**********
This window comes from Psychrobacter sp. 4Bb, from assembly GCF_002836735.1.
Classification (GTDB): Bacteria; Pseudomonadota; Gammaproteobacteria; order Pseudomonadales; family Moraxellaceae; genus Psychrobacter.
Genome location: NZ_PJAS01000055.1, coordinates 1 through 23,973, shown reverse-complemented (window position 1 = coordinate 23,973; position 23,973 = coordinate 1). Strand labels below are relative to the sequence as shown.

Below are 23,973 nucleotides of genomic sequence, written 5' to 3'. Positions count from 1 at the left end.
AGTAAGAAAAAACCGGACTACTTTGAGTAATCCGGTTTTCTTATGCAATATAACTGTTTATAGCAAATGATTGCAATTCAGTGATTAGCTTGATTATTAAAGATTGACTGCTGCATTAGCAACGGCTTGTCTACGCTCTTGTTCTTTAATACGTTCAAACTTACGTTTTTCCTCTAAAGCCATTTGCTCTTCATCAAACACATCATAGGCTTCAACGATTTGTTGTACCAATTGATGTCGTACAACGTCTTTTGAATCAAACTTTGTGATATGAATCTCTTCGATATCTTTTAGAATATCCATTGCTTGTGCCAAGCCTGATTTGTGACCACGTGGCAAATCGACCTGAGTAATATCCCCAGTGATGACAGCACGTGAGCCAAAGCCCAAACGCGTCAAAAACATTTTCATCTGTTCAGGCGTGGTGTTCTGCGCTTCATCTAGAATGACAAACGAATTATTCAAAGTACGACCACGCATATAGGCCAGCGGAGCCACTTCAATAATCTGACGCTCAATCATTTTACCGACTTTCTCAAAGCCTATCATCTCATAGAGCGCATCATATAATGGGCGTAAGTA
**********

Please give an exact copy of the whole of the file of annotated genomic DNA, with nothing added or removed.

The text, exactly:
This window comes from Psychrobacter sp. 4Bb, from assembly GCF_002836735.1.
Classification (GTDB): Bacteria; Pseudomonadota; Gammaproteobacteria; order Pseudomonadales; family Moraxellaceae; genus Psychrobacter.
Genome location: NZ_PJAS01000055.1, coordinates 1 through 23,973, shown reverse-complemented (window position 1 = coordinate 23,973; position 23,973 = coordinate 1). Strand labels below are relative to the sequence as shown.

Below are 23,973 nucleotides of genomic sequence, written 5' to 3'. Positions count from 1 at the left end.
AGTAAGAAAAAACCGGACTACTTTGAGTAATCCGGTTTTCTTATGCAATATAACTGTTTATAGCAAATGATTGCAATTCAGTGATTAGCTTGATTATTAAAGATTGACTGCTGCATTAGCAACGGCTTGTCTACGCTCTTGTTCTTTAATACGTTCAAACTTACGTTTTTCCTCTAAAGCCATTTGCTCTTCATCAAACACATCATAGGCTTCAACGATTTGTTGTACCAATTGATGTCGTACAACGTCTTTTGAATCAAACTTTGTGATATGAATCTCTTCGATATCTTTTAGAATATCCATTGCTTGTGCCAAGCCTGATTTGTGACCACGTGGCAAATCGACCTGAGTAATATCCCCAGTGATGACAGCACGTGAGCCAAAGCCCAAACGCGTCAAAAACATTTTCATCTGTTCAGGCGTGGTGTTCTGCGCTTCATCTAGAATGACAAACGAATTATTCAAAGTACGACCACGCATATAGGCCAGCGGAGCCACTTCAATAATCTGACGCTCAATCATTTTACCGACTTTCTCAAAGCCTATCATCTCATAGAGCGCATCATATAATGGGCGTAAGTA